R. G. Hodgkinson, The Origin of the National Health Service: the Medical Services of the New Poor Law 1834-71, London, 1967, p.154.

Risse, Hospital Life, p.224.

1866, noted that paupers, in many workhouses, were given a daily allowance of either one pint or one and a half pints of strong porter, plus one or more glasses of gin for carrying out disagreeable work.91 MOs could prescribe alcohol on an individual basis, as part of ‘medical extras’ paid for by the guardians, for both pauper nurses and patients. As the majority of contracts held by MOs stipulated that they were required to pay for drugs they prescribed, guardians were suspicious that medical extras were frequently substituted for drugs in order to avoid this expense. Both they and the central authority strove continually to control the cost of alcohol consumption in workhouses, but this proved difficult due to alcohol’s status as a medicine, although this was challenged in the latter part of the nineteenth century. Jonathan Reinarz and Rebecca Wynter assert that a decline in the prescription of alcohol in institutions had more to do with cost than a change in prevailing theories.92 They give as an example the marked difference at the General Hospital in Birmingham between the years of 1865-1867 and 1881-1884, when the consumption rate of wine reduced from 0.09 to 0.02 bottles, spirits from 0.07 to 0.03 bottles, beer from 0.55 to 0.01 quarts, and ale from 0.58 to 0.09 quarts.93 A similar situation with increasing costs leading to restrictions in the prescription of wine and beer at the Royal Infirmary of Edinburgh in the 1790s has already been mentioned.94 At the time when alcoholic beverages were more freely prescribed at the General Hospital, Edward Smith considered that the quantities of ‘spirituous liquors’ ordered in provincial workhouses and ‘the length of time’ during which they are ordered, are ‘sufficiently astonishing’, and will, I do not doubt, ultimately engage the attention of BPP, 1866 (372), p.25.

Reinarz and Wynter, pp.136-37.


Risse, ‘Therapeutics’, p.52.

the Poor Law Board’. 95 This issue was the only one he had encountered where there was widespread disagreement between the views of guardians and MOs. Smith’s assumption proved correct and the first of a number of returns relating to the consumption of alcoholic beverages by paupers was issued in 1872.

The criticism by historians that WMOs ordered extras, including alcohol, to avoid the cost to themselves of prescribing drugs did not apply in Birmingham as the guardians continued to meet the cost of drugs ordered in the workhouse under the NPL, as they had previously. Wolverhampton guardians did not agree to pay for medicines until 1874, but before this time, there had been no concerns raised in Wolverhampton over the cost of extras, despite the consumption of alcoholic beverages rising significantly between 1842 and 1846, while the number of inmates stayed the same (Table 5.1).96 Although the number of patients increased in 1843, it remained static thereafter and the increased consumption most likely reflected increased prescription and possibly the opening of fever wards. Wolverhampton guardians discussed the cost of alcohol consumption in 1867, as it had risen eightfold compared to a few years earlier. For the quarter year ending 1866, they had spent nearly £85 at a cost of 2s and 3d per inmate, while Birmingham spent above £134 at only 1s and 3d per head. The matter was raised by Mr Barker, who was denounced as a teetotaller by the other guardians, one of whom, Mr Willcock, was proud that the MO gave the ‘sick poor’ those stimulants he considered necessary, as he felt they did more good than all the medicines that were prescribed.97 BPP, 1867-68 (4), p.16.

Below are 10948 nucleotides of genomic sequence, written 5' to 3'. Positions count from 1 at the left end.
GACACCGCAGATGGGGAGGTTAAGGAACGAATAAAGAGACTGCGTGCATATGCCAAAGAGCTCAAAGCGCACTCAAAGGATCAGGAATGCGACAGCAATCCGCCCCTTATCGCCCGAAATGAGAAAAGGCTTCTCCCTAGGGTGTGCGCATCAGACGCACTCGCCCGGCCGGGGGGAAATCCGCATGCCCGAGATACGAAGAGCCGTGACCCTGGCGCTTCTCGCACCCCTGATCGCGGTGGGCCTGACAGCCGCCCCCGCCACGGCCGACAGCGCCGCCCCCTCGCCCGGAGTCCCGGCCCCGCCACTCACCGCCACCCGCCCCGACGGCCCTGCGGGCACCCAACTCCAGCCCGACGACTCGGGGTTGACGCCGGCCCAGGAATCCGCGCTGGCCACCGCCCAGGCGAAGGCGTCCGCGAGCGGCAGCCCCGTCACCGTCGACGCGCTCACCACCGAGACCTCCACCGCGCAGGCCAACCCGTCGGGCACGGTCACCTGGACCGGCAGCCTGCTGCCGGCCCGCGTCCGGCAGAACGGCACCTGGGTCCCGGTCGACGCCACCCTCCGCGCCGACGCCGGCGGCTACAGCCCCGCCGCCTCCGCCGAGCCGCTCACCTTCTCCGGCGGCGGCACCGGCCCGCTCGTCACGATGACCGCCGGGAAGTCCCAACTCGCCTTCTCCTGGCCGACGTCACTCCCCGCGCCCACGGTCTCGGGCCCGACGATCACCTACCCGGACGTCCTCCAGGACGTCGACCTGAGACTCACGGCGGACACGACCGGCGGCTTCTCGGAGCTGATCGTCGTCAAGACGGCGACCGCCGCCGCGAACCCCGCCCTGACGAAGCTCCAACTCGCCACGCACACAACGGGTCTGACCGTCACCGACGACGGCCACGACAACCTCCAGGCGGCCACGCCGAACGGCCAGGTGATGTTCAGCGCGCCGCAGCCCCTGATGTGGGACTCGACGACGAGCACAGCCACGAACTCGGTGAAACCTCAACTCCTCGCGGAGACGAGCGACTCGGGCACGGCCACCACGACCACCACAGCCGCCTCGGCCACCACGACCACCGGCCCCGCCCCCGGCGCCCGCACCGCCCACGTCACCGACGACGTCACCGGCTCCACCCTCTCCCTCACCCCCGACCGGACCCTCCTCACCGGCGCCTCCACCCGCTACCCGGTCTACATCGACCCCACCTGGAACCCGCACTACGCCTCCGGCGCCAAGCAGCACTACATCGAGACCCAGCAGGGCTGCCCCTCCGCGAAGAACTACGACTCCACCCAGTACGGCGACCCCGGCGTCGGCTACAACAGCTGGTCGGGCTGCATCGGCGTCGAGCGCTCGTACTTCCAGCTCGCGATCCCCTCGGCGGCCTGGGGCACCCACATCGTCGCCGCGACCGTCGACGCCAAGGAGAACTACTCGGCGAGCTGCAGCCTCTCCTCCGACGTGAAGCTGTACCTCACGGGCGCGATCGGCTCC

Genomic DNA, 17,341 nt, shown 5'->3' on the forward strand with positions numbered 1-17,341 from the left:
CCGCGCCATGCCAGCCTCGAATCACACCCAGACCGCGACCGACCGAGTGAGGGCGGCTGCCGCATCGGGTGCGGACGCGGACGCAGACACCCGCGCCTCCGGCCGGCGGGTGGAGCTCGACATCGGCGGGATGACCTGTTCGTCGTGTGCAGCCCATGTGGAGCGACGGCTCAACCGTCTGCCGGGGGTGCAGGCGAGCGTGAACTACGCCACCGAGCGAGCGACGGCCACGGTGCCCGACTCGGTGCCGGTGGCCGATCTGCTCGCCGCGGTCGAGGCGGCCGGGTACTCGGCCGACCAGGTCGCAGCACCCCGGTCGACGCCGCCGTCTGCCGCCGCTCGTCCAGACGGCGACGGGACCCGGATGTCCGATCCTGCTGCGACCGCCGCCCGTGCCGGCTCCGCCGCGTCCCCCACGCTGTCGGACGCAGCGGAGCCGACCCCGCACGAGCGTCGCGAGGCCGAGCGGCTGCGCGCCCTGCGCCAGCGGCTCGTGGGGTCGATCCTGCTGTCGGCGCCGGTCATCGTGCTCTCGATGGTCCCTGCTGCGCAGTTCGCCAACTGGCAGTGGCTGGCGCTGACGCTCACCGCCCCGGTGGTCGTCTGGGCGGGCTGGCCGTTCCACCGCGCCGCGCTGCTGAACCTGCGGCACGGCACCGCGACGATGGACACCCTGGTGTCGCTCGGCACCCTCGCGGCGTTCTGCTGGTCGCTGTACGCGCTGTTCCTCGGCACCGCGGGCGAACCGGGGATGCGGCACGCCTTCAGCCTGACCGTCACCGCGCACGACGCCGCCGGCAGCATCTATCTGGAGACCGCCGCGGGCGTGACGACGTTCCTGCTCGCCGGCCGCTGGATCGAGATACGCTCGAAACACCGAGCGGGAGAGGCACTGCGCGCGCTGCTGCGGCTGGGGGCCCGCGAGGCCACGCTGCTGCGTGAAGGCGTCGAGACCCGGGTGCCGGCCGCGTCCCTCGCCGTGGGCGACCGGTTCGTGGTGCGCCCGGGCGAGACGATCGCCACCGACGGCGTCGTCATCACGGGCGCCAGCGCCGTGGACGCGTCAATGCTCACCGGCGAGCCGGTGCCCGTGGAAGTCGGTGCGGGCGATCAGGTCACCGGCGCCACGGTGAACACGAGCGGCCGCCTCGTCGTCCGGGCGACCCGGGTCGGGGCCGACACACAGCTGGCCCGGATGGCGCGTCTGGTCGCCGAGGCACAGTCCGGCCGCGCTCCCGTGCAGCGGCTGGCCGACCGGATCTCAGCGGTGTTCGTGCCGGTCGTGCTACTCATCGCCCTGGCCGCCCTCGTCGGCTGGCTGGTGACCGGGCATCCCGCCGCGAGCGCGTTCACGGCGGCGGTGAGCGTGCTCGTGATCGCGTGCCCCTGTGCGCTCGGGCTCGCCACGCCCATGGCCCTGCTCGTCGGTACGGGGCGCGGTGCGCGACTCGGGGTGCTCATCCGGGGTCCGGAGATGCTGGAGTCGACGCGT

WALS, WBG, PU/WOL/A/16, 20 November, 24 December 1874.

WALS, WC, 3 July and 14 August 1867.

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The amount spent on wines and spirits to treat sick inmates in Birmingham workhouse increased from a weekly average of approximately £43 for the year 1832to nearly £80 for 1842-43, but declined to annual costs of just under £57 in 1849 and nearly £39 in 1871. Over the same period, the number of patients rose from 122 to around 700.98 The guardians did not raise the issue of cost at that time and the mostly likely reason for the reduction in the prescription of alcohol was a change in medical practice. Nevertheless, when the guardians were presented in 1876 with details of alcoholic ‘liquors’ prescribed over the previous five years, they instructed the MO to revise the list of inmates for whom it was allowed with a view to reducing consumption. This was despite considering the return as satisfactory.99 At this time, Birmingham was already frugal in the amount of alcohol consumed in its institution, compared with Wolverhampton workhouse and the national average (Table 5.2). This is re-affirmed by the cost per patient, which is available for 1871 only. Birmingham spent 4s and 5d per patient, while Wolverhampton was more spendthrift at over £1, BCL, BBG, GP/B/2/1/3, 2 April 1833; GP/B/2/1/6, 24 April 1849; BPP 1872 (391), pp.24-25; BPP, 1870 (468-I), p.21; TNA, MH12/13286, MH12/13288.

BCL, House Sub-committee (hereafter HSC), GP/B/2/3/3/5, 25 July 1876.

although this was two-thirds less than the national average, despite the WMO having to meet the cost of the drugs he prescribed.100 A national return on alcohol consumption in workhouses for 1881 was brought to the attention of Wolverhampton guardians. Birmingham had spent less, but could obtain ale and brandy at a lower cost and port wine at half the price per gallon.101 When a Table 5.2: Quantity and Cost of Alcohol Consumption in Wolverhampton, Birmingham and all English and Welsh Workhouses, 1871-1892

–  –  –

1871 8,675,337 168,700 232,711 48,362 11,231 22,962 140,000 0.60 1881 6,541,128 114,497 183,233 33,839 7,148 19,316 170,566 0.35 1892 3,643,504 38,597 124,367 16,951 4,256 14,428 182,000 0.20 Sources: BPP, 1872 (391), pp.22-25, 36; 1883 (108), pp.4, 14-15; 1895 (44), pp.4, 25;

Census data for 1871; Williams, From Pauperism to Poverty, p.159.

further return from the LGB was considered at the request of the chairman of the Workhouse Drink Reform League in 1888, the cost of consumption of wine and spirits had dropped to £8 and £42 respectively and the cost per inmate had fallen to 3s and 5d and to 8s and 7d per patient. Out of the 423 patients in the infirmary, only 14